But much like the Russian-backed networks of bots and trolls that impersonated Black Lives Matter activists in 2016 or more recently seized on divisive issues like gun rights after a mass shooting, the accounts that quickly amplified doubts and disinformation about the Kentucky election seemed ready for the occasion.
The tweet about the shredded ballots was first noticed by the secretary of state’s office, which alerted law enforcement officials and Twitter. The tweet was quickly taken down, but by then it had already been captured in a screenshot and would be widely shared.
Data compiled by VineSight, a startup that detects disinformation on social media, showed that many of the accounts that tweeted the screenshot of @Overlordkraken1’s ballot-shredding claim appeared to be bots. Their tweets, in turn, were spread by other bots.
Of the more than 3,800 accounts that VineSight detected tweeting the screenshot, at least 2,350 appeared to be bots, based on an analysis of the accounts’ activities, including how quickly and how often they tweet.
One was an account that went by the handle @ConservaMomUSA and had both human and bot characteristics. @ConservaMomUSA’s post about the ballot shredding was retweeted about 1,300 times, and nearly 60% of that traffic was from bots, VineSight found.
The volume of botlike tweets of the vote-shredding screenshot prompted VineSight to alert the Democratic Governors Association in Washington. Despite growing fears about national disinformation campaigns, the news startled some officials there.
“I was a little surprised,” said David Turner, the group’s communications director. He noted that while some small-scale bot activity had been detected after the 2017 elections in Virginia, “we didn’t see any of that in our close elections last year.”
The disinformation quickly grew beyond the allegation of shredded ballots. The conspiratorial hashtag #StopTheSteal, which had been prevalent in the 2018 midterm elections, then silent for nearly a year, spiked late on election night, tweeted more than 1,200 times, largely by accounts with botlike characteristics.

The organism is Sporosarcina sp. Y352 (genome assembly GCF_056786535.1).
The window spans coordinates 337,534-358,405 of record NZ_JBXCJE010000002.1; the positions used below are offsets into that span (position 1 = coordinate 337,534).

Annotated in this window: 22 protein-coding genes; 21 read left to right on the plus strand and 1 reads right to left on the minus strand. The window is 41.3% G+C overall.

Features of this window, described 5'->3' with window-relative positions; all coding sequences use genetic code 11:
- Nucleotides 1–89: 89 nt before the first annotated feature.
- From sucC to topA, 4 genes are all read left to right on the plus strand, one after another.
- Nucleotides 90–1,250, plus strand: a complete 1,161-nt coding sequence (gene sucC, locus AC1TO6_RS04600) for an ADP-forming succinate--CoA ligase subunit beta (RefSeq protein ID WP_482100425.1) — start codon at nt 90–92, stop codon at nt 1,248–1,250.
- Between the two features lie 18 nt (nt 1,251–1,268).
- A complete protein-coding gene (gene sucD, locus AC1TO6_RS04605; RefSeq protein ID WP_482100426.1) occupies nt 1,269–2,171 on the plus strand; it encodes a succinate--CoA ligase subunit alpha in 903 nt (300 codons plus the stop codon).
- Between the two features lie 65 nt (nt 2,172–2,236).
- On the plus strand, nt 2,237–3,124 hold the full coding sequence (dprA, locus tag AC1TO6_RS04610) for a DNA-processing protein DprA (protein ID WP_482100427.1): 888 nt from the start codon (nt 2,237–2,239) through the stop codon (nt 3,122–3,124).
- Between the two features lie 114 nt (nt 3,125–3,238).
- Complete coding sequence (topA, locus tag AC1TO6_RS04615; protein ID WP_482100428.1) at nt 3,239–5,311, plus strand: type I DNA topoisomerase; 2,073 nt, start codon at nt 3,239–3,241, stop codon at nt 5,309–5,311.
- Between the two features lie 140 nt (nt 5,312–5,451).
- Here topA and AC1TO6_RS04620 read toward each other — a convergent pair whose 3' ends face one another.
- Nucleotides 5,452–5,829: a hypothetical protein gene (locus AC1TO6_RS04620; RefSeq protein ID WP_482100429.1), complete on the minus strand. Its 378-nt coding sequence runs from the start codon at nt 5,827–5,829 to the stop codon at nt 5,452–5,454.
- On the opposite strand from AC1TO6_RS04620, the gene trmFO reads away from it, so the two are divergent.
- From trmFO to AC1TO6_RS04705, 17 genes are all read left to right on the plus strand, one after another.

Tweets explicitly claiming that the election had been “rigged” were also picked up. A quick sample of nine tweets decrying a “rigged” election were retweeted roughly 1,800 times, with nearly 60% of the retweets coming from botlike accounts, according to data compiled by VineSight.
Other botlike accounts were resurfacing unfounded allegations of “voter intimidation” by George Soros, the billionaire Democratic donor and favorite boogeyman of the far right.
Talk of possible electoral fraud was not limited to the fringes of online discourse. Tom Fitton of Judicial Watch, a prominent right-wing activist group, tweeted that Kentucky had weak voter ID laws and “dirty election rolls,” though he was careful not to make any direct allegation of wrongdoing.
Michael Coudrey, an entrepreneur and activist with more than 180,000 Twitter followers, posted a message Wednesday that Kentucky had switched to machines that scanned votes and provided no paper backup, and “oddly enough the entire state turns blue.”
In an email responding to questions from the Times, Coudrey said warnings from federal officials about possible foreign interference in elections made Kentucky’s use of scannable voting machines a cause for concern. Still, he later deleted the tweet after it became apparent that Republicans had scored significant wins in the state.
But by then it had been retweeted hundreds of times.
“Now we see as a reality that Kentucky was prime fertile breeding ground to amplify tactics that have previously been used in the 2016 election and try out new tactics that I do believe will most likely continue to be used in the 2020 election,” said Alison Lundergan Grimes, the Kentucky secretary of state, a Democrat who ran unsuccessfully in 2014 against Sen. Mitch McConnell, the majority leader. She said it foreshadowed “what is to come in elections not only here in the Commonwealth but all across this nation.”
By Thursday, the online campaign was melding with real-world action. A supporter of Bevin, Frank Simon, had set up a robocall network telling people to “please report suspected voter fraud” to the state Department of Elections.
There are no indications of any voter fraud in Kentucky, according to Grimes.
“Beyond the routine calls that we field up to and on Election Day, there are no irregularities that would substantiate a 5,000-vote difference margin that now separates unofficially Governor-elect Beshear with Governor Bevin,” she said.
While the Kentucky election, held in an off year, remains a sideshow to most people outside the state, election security experts see in it a worrying sign of what Americans may be forced to contend with next November.
A situation like Kentucky’s, but on a national scale, would at the very least leave the government “paralyzed in terms of any real policy, domestically or abroad,” said George Beebe of the Center for the National Interest, a conservative think tank in Washington.
“We are not going to be able to actually do things,” Beebe said. “It’s going to be a challenge, I think, to hold things together. Where this is pointing is a crisis of systemic legitimacy.”